The dirty book I ordered for myself is a humbler order of art than either of the two I've already mentioned. Side by Side: The Journal of a Small Town Boy, by Mioki, from Bruno Gmunder, 2008, is a rather sweet little love story, a predictable faerie story at heart, of two boys in love. The writing, such as it is, is little better than greeting cards, and the plot all but summarized in the title -- small town boys love, separate, and come gayly back together again in the Big City. The visual style will be familiar to anyone with an eye for anatomical and architectural rendering. But I really like this overpriced little book. In it's way, it is a radical departure from the tradition of gay skin comix, in so far as it remains throughout a gently romantic story, but told with an unusually realistic appreciation of the genuine fun to be had from sex. No one is made to suffer for having sex with more than one partner, or with more than one partner at a time, or even for money. There are no tragedies in this romance, no monsters in this faerie tale. That, of itself, suggests progress, without sacrificing the very real pleasure to be had from seeing beautiful, if rather dull and interchangeable boys doing beautifully exciting things with one another, their friends and strangers, in various and carefully, even lovingly delineated -- if impossibly sustained -- athletic positions. If this is rather soppy smut, it is well intentioned and handsomely produced smut, and just the thing for a bit of over-priced eye-candy.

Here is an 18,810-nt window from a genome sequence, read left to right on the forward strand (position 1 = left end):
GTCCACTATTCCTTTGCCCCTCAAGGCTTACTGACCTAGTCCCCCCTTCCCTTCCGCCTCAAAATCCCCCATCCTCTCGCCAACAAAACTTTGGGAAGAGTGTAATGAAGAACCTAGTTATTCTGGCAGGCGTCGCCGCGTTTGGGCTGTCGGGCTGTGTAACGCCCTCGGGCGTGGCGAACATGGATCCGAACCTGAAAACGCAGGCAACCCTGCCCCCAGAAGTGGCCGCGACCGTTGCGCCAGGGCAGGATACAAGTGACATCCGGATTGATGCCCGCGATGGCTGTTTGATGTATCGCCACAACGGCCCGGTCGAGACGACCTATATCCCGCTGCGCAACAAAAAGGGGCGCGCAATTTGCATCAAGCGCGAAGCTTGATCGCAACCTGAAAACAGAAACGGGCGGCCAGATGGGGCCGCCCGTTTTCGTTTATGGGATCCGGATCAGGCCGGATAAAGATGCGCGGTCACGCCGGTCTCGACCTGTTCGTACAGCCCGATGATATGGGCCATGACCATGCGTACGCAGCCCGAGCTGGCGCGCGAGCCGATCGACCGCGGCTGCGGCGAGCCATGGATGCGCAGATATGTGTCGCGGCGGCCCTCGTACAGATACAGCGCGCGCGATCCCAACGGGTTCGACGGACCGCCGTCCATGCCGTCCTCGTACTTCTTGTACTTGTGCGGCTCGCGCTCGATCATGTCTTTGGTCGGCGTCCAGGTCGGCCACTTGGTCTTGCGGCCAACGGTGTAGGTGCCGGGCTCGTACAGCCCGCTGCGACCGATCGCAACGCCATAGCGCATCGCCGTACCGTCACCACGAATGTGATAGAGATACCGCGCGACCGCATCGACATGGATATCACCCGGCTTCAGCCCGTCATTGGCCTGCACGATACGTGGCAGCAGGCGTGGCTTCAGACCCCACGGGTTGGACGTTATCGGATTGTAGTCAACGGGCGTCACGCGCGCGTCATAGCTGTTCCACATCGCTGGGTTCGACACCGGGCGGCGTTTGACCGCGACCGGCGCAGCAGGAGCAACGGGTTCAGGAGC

No comments:

Post a Comment